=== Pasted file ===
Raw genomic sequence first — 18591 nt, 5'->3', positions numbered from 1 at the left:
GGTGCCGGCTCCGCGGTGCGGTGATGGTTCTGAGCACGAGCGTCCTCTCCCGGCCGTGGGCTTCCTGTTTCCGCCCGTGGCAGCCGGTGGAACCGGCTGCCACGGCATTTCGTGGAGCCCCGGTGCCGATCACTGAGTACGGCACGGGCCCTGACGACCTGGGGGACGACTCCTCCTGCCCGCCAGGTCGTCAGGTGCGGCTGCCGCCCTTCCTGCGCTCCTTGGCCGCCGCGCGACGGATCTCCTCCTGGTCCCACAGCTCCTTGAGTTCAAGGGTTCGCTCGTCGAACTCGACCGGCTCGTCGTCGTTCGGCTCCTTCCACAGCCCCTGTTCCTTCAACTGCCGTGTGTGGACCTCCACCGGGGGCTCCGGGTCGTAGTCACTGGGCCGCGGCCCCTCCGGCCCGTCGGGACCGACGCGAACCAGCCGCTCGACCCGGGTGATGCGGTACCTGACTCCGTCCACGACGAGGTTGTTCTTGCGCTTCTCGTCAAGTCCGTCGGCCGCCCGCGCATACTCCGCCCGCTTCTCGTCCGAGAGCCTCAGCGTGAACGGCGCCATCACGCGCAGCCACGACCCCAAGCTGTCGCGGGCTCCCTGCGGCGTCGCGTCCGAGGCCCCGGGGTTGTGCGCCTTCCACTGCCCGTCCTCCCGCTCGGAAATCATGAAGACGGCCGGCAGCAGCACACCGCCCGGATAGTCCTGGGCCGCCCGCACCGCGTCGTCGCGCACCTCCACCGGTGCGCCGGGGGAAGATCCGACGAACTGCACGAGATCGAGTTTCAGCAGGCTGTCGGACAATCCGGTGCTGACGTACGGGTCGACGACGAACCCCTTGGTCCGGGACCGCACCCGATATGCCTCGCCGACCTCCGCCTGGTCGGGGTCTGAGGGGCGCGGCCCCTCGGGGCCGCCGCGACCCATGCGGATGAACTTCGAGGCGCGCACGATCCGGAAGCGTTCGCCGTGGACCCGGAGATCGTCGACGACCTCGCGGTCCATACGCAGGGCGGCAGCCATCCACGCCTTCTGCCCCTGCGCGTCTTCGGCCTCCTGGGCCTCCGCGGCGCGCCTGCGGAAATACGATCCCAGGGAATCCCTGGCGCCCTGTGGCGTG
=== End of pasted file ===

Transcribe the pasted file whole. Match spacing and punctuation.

Raw genomic sequence first — 18591 nt, 5'->3', positions numbered from 1 at the left:
GGTGCCGGCTCCGCGGTGCGGTGATGGTTCTGAGCACGAGCGTCCTCTCCCGGCCGTGGGCTTCCTGTTTCCGCCCGTGGCAGCCGGTGGAACCGGCTGCCACGGCATTTCGTGGAGCCCCGGTGCCGATCACTGAGTACGGCACGGGCCCTGACGACCTGGGGGACGACTCCTCCTGCCCGCCAGGTCGTCAGGTGCGGCTGCCGCCCTTCCTGCGCTCCTTGGCCGCCGCGCGACGGATCTCCTCCTGGTCCCACAGCTCCTTGAGTTCAAGGGTTCGCTCGTCGAACTCGACCGGCTCGTCGTCGTTCGGCTCCTTCCACAGCCCCTGTTCCTTCAACTGCCGTGTGTGGACCTCCACCGGGGGCTCCGGGTCGTAGTCACTGGGCCGCGGCCCCTCCGGCCCGTCGGGACCGACGCGAACCAGCCGCTCGACCCGGGTGATGCGGTACCTGACTCCGTCCACGACGAGGTTGTTCTTGCGCTTCTCGTCAAGTCCGTCGGCCGCCCGCGCATACTCCGCCCGCTTCTCGTCCGAGAGCCTCAGCGTGAACGGCGCCATCACGCGCAGCCACGACCCCAAGCTGTCGCGGGCTCCCTGCGGCGTCGCGTCCGAGGCCCCGGGGTTGTGCGCCTTCCACTGCCCGTCCTCCCGCTCGGAAATCATGAAGACGGCCGGCAGCAGCACACCGCCCGGATAGTCCTGGGCCGCCCGCACCGCGTCGTCGCGCACCTCCACCGGTGCGCCGGGGGAAGATCCGACGAACTGCACGAGATCGAGTTTCAGCAGGCTGTCGGACAATCCGGTGCTGACGTACGGGTCGACGACGAACCCCTTGGTCCGGGACCGCACCCGATATGCCTCGCCGACCTCCGCCTGGTCGGGGTCTGAGGGGCGCGGCCCCTCGGGGCCGCCGCGACCCATGCGGATGAACTTCGAGGCGCGCACGATCCGGAAGCGTTCGCCGTGGACCCGGAGATCGTCGACGACCTCGCGGTCCATACGCAGGGCGGCAGCCATCCACGCCTTCTGCCCCTGCGCGTCTTCGGCCTCCTGGGCCTCCGCGGCGCGCCTGCGGAAATACGATCCCAGGGAATCCCTGGCGCCCTGTGGCGTG